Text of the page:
By learning from David Ogilvy's blindspot.
Over Christmas, I made my way through one of the legends. A book regarded by many as the marketer's bible - written by a man whose finesse saw him crowned The Father of Advertising.
But I'm not here to spend a second telling you about marketing secrets from Ogilvy on Advertising.
Something in that book stopped me in my tracks... and I want to tell you about one of David Ogilvy's mistakes.
Can I pass you the butter?
Because the research is confirmed: margarine is poison.
It's crazy then, that marketers spent decades spreading our parents' screens and papers with claims it would save us from the diseases it causes.
Mr Ogilvy was one of these marketers.
But he wasn't a villain.
As far as he knew, margarine really was a bandaid for bad lifestyle choices.
That's because he wasn't a scientist, and relied on flawed research about good and bad fats (for a deeper dive, check out Good Calories, Bad Calories by Gary Taubes).
Ogilvy's dilemma was that he was a marketing assassin without his own knowledge of health-science.
It resulted in advertising that hurt the health of generations... and provides us with a serious lesson.
When you're ultra-specialised in a single craft, you're blind.
There's a wonderful Indian parable called The Blind Men and the Elephant.
An elephant is placed in front of a group of blind men. Each man uses his sense of touch to describe what's in front of him... and completely fails to understand the animal.
By only feeling a small portion, like the trunk, a leg or tail, none of the men can grasp the elephant's full size and shape.
Whether we're photographers, copywriters or [insert job title here], our domains are small parts of the business elephant. It makes sense then, that business owners are terrified of hiring someone who lacks an understanding of the bigger picture.
Here's what it looks like in practice.
A freelance photographer is commissioned to provide a photo for a magazine advertisement of a waterproof backpack.
Unless he's researched the recipe for a successful advertisement, it is very likely he will misinterpret the best image for this project.
In an advertisement like this, the photo has one job: arouse enough curiosity for a reader to look at the ad's headline.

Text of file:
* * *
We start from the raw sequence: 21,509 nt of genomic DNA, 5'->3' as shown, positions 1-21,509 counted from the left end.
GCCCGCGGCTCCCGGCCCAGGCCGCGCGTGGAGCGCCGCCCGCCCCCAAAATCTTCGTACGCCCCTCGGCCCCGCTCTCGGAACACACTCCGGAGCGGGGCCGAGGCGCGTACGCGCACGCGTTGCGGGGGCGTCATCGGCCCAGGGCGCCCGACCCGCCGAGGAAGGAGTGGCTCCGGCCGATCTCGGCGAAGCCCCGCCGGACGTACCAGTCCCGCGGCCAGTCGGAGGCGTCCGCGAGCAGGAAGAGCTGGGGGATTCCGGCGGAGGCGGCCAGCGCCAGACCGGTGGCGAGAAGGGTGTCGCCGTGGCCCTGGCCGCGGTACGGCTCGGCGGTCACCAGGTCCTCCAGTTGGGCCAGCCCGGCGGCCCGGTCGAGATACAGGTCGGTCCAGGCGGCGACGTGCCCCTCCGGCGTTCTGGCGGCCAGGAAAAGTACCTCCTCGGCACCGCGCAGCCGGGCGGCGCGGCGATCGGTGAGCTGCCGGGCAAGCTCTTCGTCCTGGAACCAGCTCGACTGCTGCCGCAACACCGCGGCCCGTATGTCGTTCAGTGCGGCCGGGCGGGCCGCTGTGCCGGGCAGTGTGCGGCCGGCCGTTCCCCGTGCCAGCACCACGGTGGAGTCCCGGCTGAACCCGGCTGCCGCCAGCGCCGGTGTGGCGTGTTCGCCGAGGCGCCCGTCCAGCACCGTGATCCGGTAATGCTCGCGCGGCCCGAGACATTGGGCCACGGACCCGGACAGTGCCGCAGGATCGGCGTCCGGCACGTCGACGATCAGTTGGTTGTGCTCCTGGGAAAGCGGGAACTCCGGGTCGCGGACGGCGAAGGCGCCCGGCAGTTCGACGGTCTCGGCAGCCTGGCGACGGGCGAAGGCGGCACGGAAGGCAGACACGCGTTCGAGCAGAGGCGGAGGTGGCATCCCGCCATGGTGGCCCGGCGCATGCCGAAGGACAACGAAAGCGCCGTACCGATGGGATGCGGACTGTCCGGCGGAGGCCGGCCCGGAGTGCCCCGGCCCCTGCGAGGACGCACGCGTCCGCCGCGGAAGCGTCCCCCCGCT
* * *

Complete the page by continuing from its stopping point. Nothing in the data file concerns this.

So, rather than another handsome hiker smiling in front of an exotic landscape, a better shot would show the backpack half-submerged in a puddle of filthy water.
Any photographer can learn that by picking up a copy of Scientific Advertising.
For us to avoid the same slip, there's a brilliant framework we can apply to our ourselves.
A T-shaped person is highly specialised in one skill, with a deep understanding of two complementary others.
As soon as I read the concept, I realized I'd seen it in action.
During my four years of B2B sales, I watched sales guys shake their heads at material provided by marketers who'd never made a cold-call. But I also saw entire teams show deep respect for engineers who'd done their homework on delivering sales presentations.
Getting to know one of these engineers in the Netherlands, I saw how he did it. He loaded his evenings with learning: coding, photography and socializing with sales guys.
So it's a simple answer - alongside our core skill, we should nurture multiple others that complement it.
Before you go nuts putting together a study plan though, I suggest putting your ideas through a filter.
Match becoming T-Shaped with your interests.
Charlie Hoehn is an entrepreneur I look up to. While you might not know his name, you will know those he's done wonderful work for - Tim Ferriss, Tucker Max and Ramit Sethi. In a blog post, he spilled the beans on what makes his skillset so strong:
He studied the skills he was naturally curious about... which transformed learning from a chore into a pleasure.
It's also obvious how these skills will lend themselves to writing: nearly every ad or article involves a photo, video or working with a CMS.
So I'm convinced. A killer professional is neither a one-trick pony, nor a Swiss Army Knife.
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